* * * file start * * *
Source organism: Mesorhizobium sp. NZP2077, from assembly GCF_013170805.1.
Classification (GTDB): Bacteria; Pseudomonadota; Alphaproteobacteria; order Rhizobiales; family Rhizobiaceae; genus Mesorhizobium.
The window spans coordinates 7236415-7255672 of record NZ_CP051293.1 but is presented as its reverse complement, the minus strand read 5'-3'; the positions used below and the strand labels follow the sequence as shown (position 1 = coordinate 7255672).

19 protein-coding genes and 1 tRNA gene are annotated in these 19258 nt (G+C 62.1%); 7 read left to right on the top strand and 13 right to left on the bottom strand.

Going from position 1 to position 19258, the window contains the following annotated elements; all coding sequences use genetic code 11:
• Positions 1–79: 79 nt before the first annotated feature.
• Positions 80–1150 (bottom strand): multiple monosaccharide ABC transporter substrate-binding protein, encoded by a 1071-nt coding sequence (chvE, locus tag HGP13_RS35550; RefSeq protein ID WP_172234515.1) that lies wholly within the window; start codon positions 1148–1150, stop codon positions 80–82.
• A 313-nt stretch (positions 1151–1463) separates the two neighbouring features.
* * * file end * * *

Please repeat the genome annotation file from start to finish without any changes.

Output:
Source organism: Mesorhizobium sp. NZP2077, from assembly GCF_013170805.1.
Classification (GTDB): Bacteria; Pseudomonadota; Alphaproteobacteria; order Rhizobiales; family Rhizobiaceae; genus Mesorhizobium.
The window spans coordinates 7236415-7255672 of record NZ_CP051293.1 but is presented as its reverse complement, the minus strand read 5'-3'; the positions used below and the strand labels follow the sequence as shown (position 1 = coordinate 7255672).

19 protein-coding genes and 1 tRNA gene are annotated in these 19258 nt (G+C 62.1%); 7 read left to right on the top strand and 13 right to left on the bottom strand.

Going from position 1 to position 19258, the window contains the following annotated elements; all coding sequences use genetic code 11:
• Positions 1–79: 79 nt before the first annotated feature.
• Positions 80–1150 (bottom strand): multiple monosaccharide ABC transporter substrate-binding protein, encoded by a 1071-nt coding sequence (chvE, locus tag HGP13_RS35550; RefSeq protein ID WP_172234515.1) that lies wholly within the window; start codon positions 1148–1150, stop codon positions 80–82.
• A 313-nt stretch (positions 1151–1463) separates the two neighbouring features.